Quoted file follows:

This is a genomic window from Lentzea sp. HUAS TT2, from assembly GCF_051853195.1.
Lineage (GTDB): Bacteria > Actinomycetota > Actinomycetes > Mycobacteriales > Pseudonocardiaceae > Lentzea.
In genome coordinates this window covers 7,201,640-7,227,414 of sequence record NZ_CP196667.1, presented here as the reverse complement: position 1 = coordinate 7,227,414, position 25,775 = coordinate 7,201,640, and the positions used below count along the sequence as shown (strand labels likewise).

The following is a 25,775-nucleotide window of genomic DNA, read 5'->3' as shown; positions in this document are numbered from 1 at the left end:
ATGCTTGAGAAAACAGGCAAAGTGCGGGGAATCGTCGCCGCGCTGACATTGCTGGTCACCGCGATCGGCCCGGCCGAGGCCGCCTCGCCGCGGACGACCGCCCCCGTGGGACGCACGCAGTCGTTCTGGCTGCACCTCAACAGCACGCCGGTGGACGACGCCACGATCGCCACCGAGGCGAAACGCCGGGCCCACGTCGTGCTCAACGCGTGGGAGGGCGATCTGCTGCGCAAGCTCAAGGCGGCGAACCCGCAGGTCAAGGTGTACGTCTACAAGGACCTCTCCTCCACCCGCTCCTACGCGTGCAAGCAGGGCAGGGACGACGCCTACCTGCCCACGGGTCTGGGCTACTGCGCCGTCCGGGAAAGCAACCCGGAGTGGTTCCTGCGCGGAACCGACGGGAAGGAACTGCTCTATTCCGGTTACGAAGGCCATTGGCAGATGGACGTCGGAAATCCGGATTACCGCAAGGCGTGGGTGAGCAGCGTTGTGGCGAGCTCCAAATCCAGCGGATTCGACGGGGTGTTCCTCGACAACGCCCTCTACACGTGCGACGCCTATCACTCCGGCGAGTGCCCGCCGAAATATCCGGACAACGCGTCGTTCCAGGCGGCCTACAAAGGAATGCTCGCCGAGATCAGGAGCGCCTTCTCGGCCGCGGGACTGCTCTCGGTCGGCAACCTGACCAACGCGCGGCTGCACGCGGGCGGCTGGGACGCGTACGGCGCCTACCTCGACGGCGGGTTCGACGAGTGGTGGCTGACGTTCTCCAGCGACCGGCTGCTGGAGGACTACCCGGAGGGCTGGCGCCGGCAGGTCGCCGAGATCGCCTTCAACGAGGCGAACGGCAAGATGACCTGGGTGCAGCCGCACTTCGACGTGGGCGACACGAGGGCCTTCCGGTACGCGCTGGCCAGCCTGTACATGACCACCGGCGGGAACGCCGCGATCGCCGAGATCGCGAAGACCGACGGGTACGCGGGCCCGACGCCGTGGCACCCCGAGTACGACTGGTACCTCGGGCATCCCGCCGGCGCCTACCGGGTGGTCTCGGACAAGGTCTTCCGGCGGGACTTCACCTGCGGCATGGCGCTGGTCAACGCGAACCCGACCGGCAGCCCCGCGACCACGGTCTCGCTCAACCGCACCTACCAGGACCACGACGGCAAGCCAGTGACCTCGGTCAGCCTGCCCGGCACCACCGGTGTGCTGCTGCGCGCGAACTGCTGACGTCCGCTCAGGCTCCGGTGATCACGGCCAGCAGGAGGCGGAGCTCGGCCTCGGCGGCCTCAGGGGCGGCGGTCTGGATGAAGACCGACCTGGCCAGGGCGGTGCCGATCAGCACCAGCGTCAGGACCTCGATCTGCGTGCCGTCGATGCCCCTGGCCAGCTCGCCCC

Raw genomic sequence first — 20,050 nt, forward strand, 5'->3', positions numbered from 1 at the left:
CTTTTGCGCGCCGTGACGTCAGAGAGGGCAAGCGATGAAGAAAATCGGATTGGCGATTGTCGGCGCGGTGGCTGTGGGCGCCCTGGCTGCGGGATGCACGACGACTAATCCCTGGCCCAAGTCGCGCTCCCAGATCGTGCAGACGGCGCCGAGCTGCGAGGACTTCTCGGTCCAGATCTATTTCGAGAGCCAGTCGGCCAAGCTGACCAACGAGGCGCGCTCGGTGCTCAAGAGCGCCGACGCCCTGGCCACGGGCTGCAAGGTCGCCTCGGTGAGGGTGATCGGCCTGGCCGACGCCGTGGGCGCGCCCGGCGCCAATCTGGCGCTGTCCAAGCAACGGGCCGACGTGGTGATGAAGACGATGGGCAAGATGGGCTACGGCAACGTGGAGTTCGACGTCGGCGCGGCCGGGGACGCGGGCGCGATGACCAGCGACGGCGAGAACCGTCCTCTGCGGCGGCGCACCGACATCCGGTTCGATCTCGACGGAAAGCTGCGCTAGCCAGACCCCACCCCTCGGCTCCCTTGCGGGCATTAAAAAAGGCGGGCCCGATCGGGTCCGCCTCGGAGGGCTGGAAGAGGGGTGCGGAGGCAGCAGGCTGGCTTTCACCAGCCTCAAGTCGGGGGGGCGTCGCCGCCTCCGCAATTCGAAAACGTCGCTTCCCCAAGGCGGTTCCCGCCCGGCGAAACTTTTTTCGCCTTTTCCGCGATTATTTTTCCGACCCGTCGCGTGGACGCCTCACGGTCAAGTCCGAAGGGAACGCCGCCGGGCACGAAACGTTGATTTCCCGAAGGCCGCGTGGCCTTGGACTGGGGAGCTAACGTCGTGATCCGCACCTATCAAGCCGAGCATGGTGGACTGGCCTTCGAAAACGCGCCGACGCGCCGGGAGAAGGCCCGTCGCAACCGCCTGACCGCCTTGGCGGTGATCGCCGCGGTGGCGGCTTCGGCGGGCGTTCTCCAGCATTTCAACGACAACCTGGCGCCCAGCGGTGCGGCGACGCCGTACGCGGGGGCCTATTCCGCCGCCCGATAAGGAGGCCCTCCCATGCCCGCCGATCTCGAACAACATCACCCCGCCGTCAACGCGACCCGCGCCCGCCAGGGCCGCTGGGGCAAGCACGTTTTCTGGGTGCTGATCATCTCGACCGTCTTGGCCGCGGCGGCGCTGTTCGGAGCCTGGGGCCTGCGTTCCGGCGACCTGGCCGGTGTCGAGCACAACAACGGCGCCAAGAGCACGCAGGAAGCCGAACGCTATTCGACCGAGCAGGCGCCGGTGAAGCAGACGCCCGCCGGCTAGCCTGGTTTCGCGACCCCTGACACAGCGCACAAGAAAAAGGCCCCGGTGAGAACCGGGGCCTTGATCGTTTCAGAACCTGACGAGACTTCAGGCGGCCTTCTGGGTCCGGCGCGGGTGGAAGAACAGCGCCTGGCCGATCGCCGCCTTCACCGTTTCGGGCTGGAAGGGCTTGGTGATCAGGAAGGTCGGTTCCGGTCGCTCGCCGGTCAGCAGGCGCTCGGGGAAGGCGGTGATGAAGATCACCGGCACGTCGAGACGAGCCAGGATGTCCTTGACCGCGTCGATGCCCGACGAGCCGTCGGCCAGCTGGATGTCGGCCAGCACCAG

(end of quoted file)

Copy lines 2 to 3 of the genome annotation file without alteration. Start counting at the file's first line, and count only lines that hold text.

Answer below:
Lineage (GTDB): Bacteria > Actinomycetota > Actinomycetes > Mycobacteriales > Pseudonocardiaceae > Lentzea.
In genome coordinates this window covers 7,201,640-7,227,414 of sequence record NZ_CP196667.1, presented here as the reverse complement: position 1 = coordinate 7,227,414, position 25,775 = coordinate 7,201,640, and the positions used below count along the sequence as shown (strand labels likewise).